MSM with known HIV status lowered sexual risk through safer sex practices
Sexual risk is significantly lower among men who have sex with men who know their HIV status, according to a report in MMWR.
In 2011, 33% of MSM with HIV who were unaware of their infection reported having unprotected, discordant anal sex vs. 13% of MSM with HIV who were aware of their infection.
“These findings are a stark reminder that we cannot afford to undervalue HIV testing,” Jonathan Mermin, MD, MPH, director of the CDC’s National Center for HIV/AIDS, Viral Hepatitis, STD, and TB Prevention, said in a press release. “Getting an HIV test at least once a year is essential for gay and bisexual men. Only when a man knows his status can he make the best prevention choices for himself and his partners.”
Researchers from the CDC used data from the National HIV Surveillance System (NHSS) and from the National HIV Behavioral Surveillance System (NHBS) to estimate HIV diagnoses, the incidence of unprotected anal sex and unprotected discordant anal sex in the past 12 months in 2005, 2008 and 2011, and HIV testing history among MSM.
Overall, the number of MSM reporting unprotected anal sex at least once in the past 12 months increased from 48% in 2005 to 57% in 2011. In 2008 and in 2011, 13% reported engaging in unprotected discordant anal sex. In 2011, 33% of MSM who were HIV-positive but unaware reported having unprotected discordant anal sex at their latest sex. This is more than twice as high as the 13% of MSM who were HIV-positive but aware and the 12% of HIV-negative MSM.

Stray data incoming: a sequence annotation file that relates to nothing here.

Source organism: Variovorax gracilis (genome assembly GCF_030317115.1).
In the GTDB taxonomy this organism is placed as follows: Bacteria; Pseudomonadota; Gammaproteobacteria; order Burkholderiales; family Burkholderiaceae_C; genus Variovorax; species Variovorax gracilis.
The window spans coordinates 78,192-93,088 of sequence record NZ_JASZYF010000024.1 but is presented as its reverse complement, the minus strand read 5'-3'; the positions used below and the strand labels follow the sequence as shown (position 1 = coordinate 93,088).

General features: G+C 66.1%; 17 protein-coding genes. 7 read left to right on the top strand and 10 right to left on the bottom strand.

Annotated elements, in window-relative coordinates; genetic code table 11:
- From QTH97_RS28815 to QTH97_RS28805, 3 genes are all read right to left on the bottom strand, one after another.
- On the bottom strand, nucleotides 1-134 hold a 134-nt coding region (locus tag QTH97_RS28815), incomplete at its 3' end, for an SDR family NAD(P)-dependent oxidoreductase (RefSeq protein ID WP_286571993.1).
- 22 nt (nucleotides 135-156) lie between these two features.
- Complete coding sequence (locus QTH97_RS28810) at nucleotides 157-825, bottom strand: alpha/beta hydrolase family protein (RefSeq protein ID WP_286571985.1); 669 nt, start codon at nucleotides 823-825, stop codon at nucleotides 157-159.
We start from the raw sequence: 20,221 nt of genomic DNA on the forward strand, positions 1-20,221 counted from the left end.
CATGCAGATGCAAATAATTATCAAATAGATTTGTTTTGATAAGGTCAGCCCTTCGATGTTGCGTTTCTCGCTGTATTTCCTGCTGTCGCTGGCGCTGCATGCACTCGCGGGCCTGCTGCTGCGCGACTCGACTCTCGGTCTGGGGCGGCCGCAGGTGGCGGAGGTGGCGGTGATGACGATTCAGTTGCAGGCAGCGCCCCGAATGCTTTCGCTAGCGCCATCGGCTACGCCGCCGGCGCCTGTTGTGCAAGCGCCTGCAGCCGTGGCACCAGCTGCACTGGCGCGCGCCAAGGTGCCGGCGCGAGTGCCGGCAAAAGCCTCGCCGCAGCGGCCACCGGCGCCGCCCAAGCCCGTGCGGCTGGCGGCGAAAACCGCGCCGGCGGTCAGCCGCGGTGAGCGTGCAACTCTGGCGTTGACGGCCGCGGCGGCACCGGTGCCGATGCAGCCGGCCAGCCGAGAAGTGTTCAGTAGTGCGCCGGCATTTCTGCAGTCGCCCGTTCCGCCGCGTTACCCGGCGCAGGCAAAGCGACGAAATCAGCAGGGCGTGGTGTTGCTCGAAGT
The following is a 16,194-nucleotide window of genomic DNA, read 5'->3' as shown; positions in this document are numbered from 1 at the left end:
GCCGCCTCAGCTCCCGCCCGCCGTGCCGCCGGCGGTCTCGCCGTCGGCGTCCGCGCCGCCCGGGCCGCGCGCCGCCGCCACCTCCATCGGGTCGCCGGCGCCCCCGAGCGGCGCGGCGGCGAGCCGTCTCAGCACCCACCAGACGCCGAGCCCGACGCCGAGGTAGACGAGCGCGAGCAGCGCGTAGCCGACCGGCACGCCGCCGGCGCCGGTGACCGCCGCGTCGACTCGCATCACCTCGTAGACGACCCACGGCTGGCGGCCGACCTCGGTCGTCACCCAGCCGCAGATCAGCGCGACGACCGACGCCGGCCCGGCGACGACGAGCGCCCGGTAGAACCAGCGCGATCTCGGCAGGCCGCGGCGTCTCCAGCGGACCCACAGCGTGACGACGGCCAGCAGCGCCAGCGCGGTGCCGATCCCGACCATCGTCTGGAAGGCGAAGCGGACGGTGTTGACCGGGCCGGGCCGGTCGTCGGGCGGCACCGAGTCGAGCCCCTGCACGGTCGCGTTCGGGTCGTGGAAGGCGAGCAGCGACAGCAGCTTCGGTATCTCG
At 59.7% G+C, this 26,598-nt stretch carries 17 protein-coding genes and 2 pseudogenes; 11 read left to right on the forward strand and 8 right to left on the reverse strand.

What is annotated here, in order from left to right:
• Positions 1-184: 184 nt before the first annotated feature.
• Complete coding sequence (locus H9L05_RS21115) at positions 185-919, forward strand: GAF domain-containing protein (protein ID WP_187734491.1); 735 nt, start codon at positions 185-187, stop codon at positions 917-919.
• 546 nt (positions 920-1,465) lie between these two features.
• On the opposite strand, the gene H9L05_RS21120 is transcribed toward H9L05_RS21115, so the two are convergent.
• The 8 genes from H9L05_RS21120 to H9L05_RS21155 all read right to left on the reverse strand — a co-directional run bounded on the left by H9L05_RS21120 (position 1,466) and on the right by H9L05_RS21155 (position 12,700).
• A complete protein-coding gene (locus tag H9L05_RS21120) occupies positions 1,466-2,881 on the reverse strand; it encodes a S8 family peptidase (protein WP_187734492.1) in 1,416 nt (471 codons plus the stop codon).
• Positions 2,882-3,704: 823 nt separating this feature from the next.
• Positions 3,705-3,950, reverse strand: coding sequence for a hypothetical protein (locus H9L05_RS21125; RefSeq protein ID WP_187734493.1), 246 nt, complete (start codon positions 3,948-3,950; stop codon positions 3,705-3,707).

Only 67% of MSM who were HIV-negative or who had unknown status had an HIV test within the past 12 months. Among men tested within the past 3 months, 4% were HIV-positive but unaware of their infection. For those tested within the past 4 to 6 months, 5% were HIV-positive but unaware, and for those tested within the past 12 months, 7% were HIV-positive but unaware.
“While we remain concerned about potentially increasing levels of sexual risk, it is encouraging to see that risk is substantially lower in those who know they have HIV,” CDC Director Thomas Frieden, MD, MPH, said in a press release. “HIV testing remains one of our most powerful tools to reverse the epidemic. Everyone should know their HIV status.”
Disclosure: The researchers, Mermin and Frieden report no relevant financial disclosures.